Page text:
Smith is a former DCDC company member who serves on the dance faculty of Duke Ellington School of the Arts in Washington, D.C. Michelle, also a former DCDC company member, serves as DCDC associate artistic director.
“‘American Mo’' is a prolific tribute – in abstract form and literally – to the work of the Civil Rights Movement,” said Blunden-Diggs. “‘Children of the Passage,’ which I consider DCDC’s signature work and is (staged) to the music of the Dirty Dozen Brass Band, will close the show. The actual collection of works in (”The Black Tour”) is seven but the (premiere) program can only hold four. Depending on where we perform, the program will rotate all (seven) works but the one work that will always stand will be Tommie-Waheed’s intimate piece, which is the anchor. I’m happy to have a piece in DCDC’s repertory by Tommie-Waheed Evans, who is now becoming all the buzz in the dance community.”
Introducing Tommie-Waheed Evans
Evans, a Los Angeles native based in Philadelphia, is a 2021 Guggenheim Fellow. He describes himself as a “queer Black dance maker” whose works explore “Blackness, spirituality, queerness and liberation.”
He received a fellowship at the Ailey School and a Master of Fine Arts in Choreography from Jacksonville University. He toured and performed nationally and internationally as a company member of Lula Washington Dance Theater, Complexions Contemporary Ballet and Philadanco. His professional appearances include the sitcom “The Parkers,” the Emmy Awards and “Radio City Christmas Spectacular.” Since 2006, waheedworks, his Philadelphia-based company, has been his chief creative laboratory. He is currently the Artist-in-Residence at Philadanco and on faculty at the University of the Arts in Philadelphia.
Staged to the music of gospel artist Cleopatra Kennedy and Emmy, Grammy and Pulitzer Prize-winning hip-hop artist Kendrick Lamar, “Home/An Untitled Portrait” is inspired by Black family life. The piece was conceived last May and Evans will return to Dayton at the end of January for additional refinements.
“It’s about the Black experience many of us have seen or actually lived through,” he said. “I reference a type of cycle that is shown in Black cinema such as ‘Cooley High’ and ‘Boyz n the Hood.’ It’s a central theme we can say we’ve seen such as Black ghetto life with the single mom or the young man who gets caught up on the wrong side of the tracks. It’s the narratives that have lived in urban culture that we know so closely and dearly.”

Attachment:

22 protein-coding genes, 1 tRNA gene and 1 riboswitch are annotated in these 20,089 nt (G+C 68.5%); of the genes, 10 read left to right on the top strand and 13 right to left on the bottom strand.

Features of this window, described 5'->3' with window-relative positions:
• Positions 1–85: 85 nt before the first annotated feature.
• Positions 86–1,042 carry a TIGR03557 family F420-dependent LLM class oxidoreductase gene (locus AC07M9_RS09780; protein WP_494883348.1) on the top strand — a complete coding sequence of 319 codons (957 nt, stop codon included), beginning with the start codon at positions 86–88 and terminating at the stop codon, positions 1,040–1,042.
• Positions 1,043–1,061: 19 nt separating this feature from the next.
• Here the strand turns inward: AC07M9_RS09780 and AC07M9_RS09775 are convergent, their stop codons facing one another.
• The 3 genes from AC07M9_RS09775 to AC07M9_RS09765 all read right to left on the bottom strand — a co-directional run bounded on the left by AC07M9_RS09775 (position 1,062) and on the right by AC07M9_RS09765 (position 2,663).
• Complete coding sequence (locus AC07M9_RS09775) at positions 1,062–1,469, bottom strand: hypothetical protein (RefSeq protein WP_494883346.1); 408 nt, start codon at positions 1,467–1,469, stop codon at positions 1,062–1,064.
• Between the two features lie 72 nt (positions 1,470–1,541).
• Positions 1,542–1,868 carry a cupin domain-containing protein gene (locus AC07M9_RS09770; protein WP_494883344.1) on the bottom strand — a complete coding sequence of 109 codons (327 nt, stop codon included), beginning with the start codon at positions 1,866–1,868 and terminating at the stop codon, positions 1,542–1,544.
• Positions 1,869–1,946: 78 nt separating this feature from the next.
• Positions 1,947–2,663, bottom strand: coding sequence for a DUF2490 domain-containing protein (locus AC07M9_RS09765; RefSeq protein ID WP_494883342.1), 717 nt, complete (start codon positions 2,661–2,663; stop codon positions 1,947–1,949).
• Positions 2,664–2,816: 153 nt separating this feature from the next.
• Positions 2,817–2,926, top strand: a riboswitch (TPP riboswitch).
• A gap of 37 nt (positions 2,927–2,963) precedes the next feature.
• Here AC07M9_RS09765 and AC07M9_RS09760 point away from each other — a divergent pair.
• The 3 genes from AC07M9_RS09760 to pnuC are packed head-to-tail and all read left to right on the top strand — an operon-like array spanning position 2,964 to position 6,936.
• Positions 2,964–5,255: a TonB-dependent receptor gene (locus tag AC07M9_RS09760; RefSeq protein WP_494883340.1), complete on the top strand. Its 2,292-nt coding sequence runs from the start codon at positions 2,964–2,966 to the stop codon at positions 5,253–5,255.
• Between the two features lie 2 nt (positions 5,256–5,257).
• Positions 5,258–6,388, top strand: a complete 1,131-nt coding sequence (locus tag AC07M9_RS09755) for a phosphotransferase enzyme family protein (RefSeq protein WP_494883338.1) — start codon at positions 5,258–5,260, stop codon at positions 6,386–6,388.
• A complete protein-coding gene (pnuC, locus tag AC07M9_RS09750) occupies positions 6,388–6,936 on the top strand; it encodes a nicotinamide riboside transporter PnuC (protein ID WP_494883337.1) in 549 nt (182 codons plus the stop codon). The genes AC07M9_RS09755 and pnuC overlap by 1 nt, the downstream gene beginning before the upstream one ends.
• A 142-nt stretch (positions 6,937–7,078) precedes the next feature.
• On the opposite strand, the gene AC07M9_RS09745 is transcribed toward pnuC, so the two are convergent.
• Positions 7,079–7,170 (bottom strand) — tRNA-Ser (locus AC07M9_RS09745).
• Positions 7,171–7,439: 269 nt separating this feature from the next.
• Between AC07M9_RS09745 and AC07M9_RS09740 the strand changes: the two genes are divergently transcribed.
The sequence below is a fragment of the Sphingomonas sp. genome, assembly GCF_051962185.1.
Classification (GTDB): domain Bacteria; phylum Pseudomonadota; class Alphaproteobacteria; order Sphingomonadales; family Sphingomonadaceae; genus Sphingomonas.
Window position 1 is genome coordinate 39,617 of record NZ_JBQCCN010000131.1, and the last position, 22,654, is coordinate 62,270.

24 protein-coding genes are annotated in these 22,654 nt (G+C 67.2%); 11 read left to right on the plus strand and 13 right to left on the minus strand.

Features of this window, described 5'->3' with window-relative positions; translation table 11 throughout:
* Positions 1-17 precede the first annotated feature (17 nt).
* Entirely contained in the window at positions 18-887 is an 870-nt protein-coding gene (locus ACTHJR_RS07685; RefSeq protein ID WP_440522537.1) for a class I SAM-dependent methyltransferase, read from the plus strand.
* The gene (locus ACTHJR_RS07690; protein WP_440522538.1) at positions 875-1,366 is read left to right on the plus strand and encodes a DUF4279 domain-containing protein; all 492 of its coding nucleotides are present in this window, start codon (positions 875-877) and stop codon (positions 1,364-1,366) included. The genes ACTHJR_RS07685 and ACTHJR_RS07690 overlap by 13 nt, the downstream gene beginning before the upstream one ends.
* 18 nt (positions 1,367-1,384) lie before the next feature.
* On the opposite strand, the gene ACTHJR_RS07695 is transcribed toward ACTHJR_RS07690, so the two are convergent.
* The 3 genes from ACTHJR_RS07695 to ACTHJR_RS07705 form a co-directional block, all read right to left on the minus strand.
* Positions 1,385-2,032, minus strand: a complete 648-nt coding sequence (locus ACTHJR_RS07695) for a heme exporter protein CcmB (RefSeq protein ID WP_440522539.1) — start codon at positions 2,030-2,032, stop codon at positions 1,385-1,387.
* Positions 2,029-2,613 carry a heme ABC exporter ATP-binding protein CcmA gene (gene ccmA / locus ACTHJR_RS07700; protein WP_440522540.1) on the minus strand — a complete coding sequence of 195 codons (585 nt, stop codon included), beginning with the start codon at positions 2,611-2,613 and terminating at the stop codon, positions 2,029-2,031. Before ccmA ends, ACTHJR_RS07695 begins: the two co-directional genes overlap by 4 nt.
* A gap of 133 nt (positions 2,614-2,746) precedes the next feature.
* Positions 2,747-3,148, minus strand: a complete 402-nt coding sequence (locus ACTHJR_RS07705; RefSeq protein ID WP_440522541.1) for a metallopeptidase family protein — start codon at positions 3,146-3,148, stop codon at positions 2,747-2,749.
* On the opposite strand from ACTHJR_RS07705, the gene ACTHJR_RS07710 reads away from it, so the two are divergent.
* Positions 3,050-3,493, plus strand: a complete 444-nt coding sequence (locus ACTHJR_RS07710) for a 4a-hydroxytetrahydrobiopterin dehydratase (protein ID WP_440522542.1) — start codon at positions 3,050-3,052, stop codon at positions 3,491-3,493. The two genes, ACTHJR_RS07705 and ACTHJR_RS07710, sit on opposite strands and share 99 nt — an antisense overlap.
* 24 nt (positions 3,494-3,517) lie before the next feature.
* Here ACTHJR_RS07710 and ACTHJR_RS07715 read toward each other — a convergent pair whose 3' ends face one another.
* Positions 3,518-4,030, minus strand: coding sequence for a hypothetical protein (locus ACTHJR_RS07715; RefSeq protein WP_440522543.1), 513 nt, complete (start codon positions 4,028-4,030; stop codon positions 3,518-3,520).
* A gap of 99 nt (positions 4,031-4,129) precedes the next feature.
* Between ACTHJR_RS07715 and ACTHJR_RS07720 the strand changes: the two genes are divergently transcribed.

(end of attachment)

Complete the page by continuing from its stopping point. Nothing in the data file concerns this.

As an emerging choreographer gaining prominence in the dance world, Evans is pleased to be a part of the changing storytelling landscape of Black art in America, especially in today’s post-George Floyd climate.
“The Black story, the Black narrative, is expansive now and full-bodied,” he said. “We don’t have to code switch or tone it down. We can talk about Black people living a cultured, complex and nuanced life. The Black voice in arts is being seen from different layers and lenses – not just trending lenses. Something has shifted that needed to be shifted and has made it all unapologetic.”
A longtime fan of DCDC, Evans is also proud to have his imprint as part of the organization’s enduring legacy.
“DCDC has always been a company I’ve known about,” he said. “I also supported them when they would perform in New York City. With DCDC, I feel like I’m home. It feels like I’m at my grandmother’s house with a plate ready for me when I walk in the door. From the first day I interacted with the artistic staff to the first day in the studio with the dancers, I have developed a deep love and admiration for what the organization stands for. DCDC is so well known and has such historical power. It is an honor to say I have a work (produced by) a company that has so many American masterpieces – not just Black masterpieces.”
Blunden-Diggs welcomes “The Black Tour” as a prime entertainment option for audiences in conjunction with Black History Month. The company’s primary goal is executing the world premiere with excellence.
“The fact that ‘The Black Tour’ launches during Black History Month is intentional,” Blunden-Diggs stated. “We are a Black company 365 days a year. However, if I can raise us to the top of Black History Month and get people to recognize who we are – a company started by a Black woman in the middle of the Civil Rights era – it’s important. We are wrapping ourselves in a blanket of Blackness and it’s all connected. If you don’t come see DCDC any other time, support us during Black History Month.”
HOW TO GO
What: DCDC’s “The Black Tour”
Where: Victoria Theatre, 138 N. Main St., Dayton
When: Feb. 4-5; Saturday at 7:30 p.m.; Sunday at 4 p.m.
Tickets: 937-228-3630 or visit daytonlive.org
FYI: The Central State University Jazz Ensemble is slated to perform during “The Black Tour” performance pre-show on Saturday and Sunday.